Closely changing workspace design trends and the impact of the hybrid work strategy has led to an increase in office relocations and space decommissioning. In most cases, little to no existing furniture will be moved to the new office, and yet it must be removed from the old office to surrender the lease to the landlord. So the success of an office move today depends on managing the decommissioning of the workspace and the removal of unused assets.
The evolution away from traditional offices and workstations to social and collaborative environments has had a dramatic influence on workspace furnishing. In most cases, companies do not need the existing furniture and equipment, resulting in the disposition of furniture and equipment from the old office. Change managers working on office relocations have struggled to manage this dynamic, which now has become the largest cost of a workspace.
Relocation. A lack of planning and understanding of the used office furniture markets has resulted in most of this product moving to the landfill. Understanding the scope of a project is the first step in identifying the cost of an office relocation. Most commercial leases require the occupied space to be left in broom-swept condition after the move-out. This means that all contents freestanding office furniture, office equipment and data cabling, infrastructure must be removed, leaving this space clear of debris.
In some cases, the tenant can negotiate, leaving furniture and or office I.T. infrastructure. If the landlord thinks they can lease the space faster. But this is rare during a lease surrender process. Determining the value of unused assets and scoping the project is key in executing a successful office. Relocation and disposition, liquidating used office furniture can be very difficult in most markets, as liquidators are flooded with inventory.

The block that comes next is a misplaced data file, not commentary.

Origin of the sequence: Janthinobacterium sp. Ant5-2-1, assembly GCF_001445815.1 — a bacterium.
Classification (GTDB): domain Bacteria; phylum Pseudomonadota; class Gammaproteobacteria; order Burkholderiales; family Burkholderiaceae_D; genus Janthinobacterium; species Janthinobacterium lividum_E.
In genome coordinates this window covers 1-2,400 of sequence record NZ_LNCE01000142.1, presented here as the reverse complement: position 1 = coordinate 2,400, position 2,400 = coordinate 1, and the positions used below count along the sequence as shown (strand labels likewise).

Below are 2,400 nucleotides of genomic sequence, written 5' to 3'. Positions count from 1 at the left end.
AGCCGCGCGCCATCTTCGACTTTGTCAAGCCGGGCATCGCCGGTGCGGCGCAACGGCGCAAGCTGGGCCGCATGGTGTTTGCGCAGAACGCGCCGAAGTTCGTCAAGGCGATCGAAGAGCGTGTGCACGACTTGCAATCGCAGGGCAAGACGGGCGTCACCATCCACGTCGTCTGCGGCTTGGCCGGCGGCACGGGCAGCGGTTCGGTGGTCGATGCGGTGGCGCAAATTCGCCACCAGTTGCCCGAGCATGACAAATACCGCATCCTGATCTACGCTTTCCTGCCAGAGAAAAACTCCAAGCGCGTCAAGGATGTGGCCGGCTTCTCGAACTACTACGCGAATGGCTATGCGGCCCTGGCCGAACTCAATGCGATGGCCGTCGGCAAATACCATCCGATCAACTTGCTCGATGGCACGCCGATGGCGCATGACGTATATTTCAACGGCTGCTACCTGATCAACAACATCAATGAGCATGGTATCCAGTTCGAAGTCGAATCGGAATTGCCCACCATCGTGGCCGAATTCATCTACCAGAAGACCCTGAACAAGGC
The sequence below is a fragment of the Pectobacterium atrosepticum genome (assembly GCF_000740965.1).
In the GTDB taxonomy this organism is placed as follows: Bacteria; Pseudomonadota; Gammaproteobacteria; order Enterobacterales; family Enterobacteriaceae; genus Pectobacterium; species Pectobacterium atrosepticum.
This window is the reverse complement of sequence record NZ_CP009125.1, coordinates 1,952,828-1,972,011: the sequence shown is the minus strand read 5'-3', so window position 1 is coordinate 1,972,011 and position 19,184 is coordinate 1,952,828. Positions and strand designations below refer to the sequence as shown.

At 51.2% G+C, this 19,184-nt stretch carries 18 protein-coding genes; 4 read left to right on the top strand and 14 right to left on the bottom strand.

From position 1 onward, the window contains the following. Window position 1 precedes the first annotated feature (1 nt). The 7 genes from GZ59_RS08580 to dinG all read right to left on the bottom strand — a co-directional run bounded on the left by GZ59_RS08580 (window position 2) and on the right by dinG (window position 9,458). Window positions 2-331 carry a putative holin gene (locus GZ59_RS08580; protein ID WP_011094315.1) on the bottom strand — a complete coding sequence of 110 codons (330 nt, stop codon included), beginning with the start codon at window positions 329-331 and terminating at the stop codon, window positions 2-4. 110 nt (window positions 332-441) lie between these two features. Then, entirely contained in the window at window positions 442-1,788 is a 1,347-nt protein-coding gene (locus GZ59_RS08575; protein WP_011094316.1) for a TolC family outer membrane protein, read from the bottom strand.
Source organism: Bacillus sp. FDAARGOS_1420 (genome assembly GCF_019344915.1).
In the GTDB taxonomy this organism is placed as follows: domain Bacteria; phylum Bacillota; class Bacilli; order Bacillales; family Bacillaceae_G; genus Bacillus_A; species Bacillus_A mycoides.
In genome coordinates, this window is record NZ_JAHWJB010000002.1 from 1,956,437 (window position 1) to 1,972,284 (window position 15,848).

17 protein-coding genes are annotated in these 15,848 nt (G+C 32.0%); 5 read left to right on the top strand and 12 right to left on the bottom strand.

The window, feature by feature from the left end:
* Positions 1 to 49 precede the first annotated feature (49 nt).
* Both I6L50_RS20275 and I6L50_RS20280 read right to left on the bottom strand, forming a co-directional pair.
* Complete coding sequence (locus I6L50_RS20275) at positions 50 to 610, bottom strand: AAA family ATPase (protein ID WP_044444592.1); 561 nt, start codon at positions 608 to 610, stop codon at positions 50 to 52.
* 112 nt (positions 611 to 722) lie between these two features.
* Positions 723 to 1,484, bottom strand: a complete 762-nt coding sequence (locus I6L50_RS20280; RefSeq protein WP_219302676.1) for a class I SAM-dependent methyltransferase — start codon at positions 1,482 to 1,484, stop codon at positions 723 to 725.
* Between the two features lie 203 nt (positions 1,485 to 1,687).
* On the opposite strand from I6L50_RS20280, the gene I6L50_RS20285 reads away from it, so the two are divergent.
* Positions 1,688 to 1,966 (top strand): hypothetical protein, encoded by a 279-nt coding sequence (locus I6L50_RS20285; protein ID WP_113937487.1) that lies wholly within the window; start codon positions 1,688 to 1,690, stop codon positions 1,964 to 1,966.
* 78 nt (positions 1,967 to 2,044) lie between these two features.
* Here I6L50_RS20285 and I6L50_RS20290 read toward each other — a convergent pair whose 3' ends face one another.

In addition, the evolution in workspace design renders recently purchased furniture obsolete, resulting in most inventories having next to no value on the used market. Creative planning can offset these costs by refurbishing, donating, and recycling, but in most cases, office furniture disposal will be the largest cost of making a move. Fortunately, there is some value in equipment with many local and national organizations managing the recycling process for the customer.
Since planning furniture reuse is not typically part of the design process, change managers need to prioritize blending use with new furniture when planning the new office. The sooner planners identify the office furniture requirement, the better chance they have in offsetting the unnecessary disposal of used assets. The goal is to offset decommissioning costs by recovering any value possible in used inventory.
Achieving a net neutral cost in the decommissioning process is considered a win in most cases. The idea is to be proactive, and manage the process, understanding that decommissioning and disposition is now the largest cost of an office move. For many, the relocation process can be challenging. But for those who connect, planning the new space with managing the disposition of existing assets early in the process will have a much more successful project.
We hope this overview of the constantly evolving process of managing workspace change has been helpful.